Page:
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Men’s health

What Your Semen Analysis Really Means & How to Get the Results You Want

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A Brief History of the Mighty & Motile

The World Health Organization has the very influential job of determining the reference ranges for semen analysis. These reference ranges were overhauled in 2010 from the previous 1999 ranges, which were much higher. There is no doubt that sperm quality has declined over the past 50 years. Some may argue that it’s due to emerging standards of scientific evidence, but in my opinion the strongest evidence is the western lifestyle: poor diet, toxic exposure, xenoestrogens, electromagnetic frequencies, obesity, sedentary habits, the list is endless.

The 2010 standards are based on the semen of fertile men who fathered children within the 12 months preceding the study. The ranges represent the lowest 5th percentile of these men. Meaning:

1) 95% of men should have higher sperm parameters than the reference range

2) Values deemed “normal” are in fact suboptimal for natural conception

 

The 5 Ws of Semen Analysis

Who: All men wanting to conceive

What: You ejaculate into a cup. It’s not comfortable, but it’s important. You need to abstain from ejaculation 2 days prior to collecting your sample, but you need to have ejaculated at least 5 days before your sample. This is to prevent DNA fragmentation and death of the sperm, if they sit around for too long they actually kill themselves…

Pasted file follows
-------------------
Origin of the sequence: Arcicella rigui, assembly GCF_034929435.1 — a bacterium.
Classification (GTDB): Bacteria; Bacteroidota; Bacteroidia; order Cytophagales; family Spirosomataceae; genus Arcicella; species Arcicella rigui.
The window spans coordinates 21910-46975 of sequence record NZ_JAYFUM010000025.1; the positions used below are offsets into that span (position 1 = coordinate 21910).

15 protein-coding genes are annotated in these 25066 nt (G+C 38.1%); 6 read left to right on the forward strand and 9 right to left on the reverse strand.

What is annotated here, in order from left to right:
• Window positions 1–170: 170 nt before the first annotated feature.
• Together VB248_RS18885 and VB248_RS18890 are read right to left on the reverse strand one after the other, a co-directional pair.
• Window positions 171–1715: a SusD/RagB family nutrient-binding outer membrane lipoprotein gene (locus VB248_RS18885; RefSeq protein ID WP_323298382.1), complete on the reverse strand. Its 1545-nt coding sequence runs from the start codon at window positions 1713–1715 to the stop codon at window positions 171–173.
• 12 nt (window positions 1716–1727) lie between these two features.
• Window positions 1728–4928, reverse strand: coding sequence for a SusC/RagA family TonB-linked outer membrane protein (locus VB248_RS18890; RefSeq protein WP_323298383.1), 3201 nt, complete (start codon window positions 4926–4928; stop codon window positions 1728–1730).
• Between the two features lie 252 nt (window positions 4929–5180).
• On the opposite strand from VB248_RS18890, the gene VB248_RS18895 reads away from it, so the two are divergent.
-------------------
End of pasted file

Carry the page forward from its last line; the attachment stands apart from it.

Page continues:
When: Your doctor may advise you to try for a year before going for a semen analysis. This doctor says 6 months is enough waiting, especially if you’re over 35 (it’s not just women who age you know!) Once you’ve completed one semen analysis, repeat testing is recommended in two weeks. Semen is ever changing and one snapshot is not enough.

Where: Most likely in a private room at a fertility clinic (bring your own “motivation”), but you may be given the option of home. If you’re obtaining your sample at home you essentially have to sprint like Road Runner to the lab afterwards because the sperm do not survive long outside of body temperature. It’s not recommended.

Why: To determine if you have sperm (in your semen) capable of natural conception, or if they’re going to need a little help getting to their destination.

 

The Numbers At a Glance

 

Parameters WHO 2010 Criteria – 5% percentile What if you want sperm that’s 50% better than your friends?
Volume of semen (ml) 1.5 3.7
Concentration of sperm (per 1ml of semen) 15 million 73 million
Progressive motility *forward moving sperm 32% 55%
Morphology

*normal sperm forms

4% 15%

 

Other Important Tests For Your Semen

  1. Liquefaction – Your semen should liquefy within 15 minutes so that the sperm can be free to swim
  2. Colour – Semen is grey and opaque. The more translucent it is the less sperm is in it.
  3. pH – Semen has a basic pH of 7-10, this is to help the sperm survive upon ejaculation.
  4. DNA Fragmentation – This is a measure of damaged sperm DNA. A value > 50% is very poor DNA integrity and is linked to poor conception and miscarriage.
  5. Sperm antibodies – These are antibodies the sperm develops against itself. Antibodies affect the sperm’s ability to bind to the egg and for the embryo to develop normally.

 

Beyond Semen: Tests for Whole Body Health

Sperm health depends on whole body health. Blood pressure, blood sugar, cholesterol, thyroid hormones, adrenal hormones, liver health, and weight are all contributing factors to sperm health.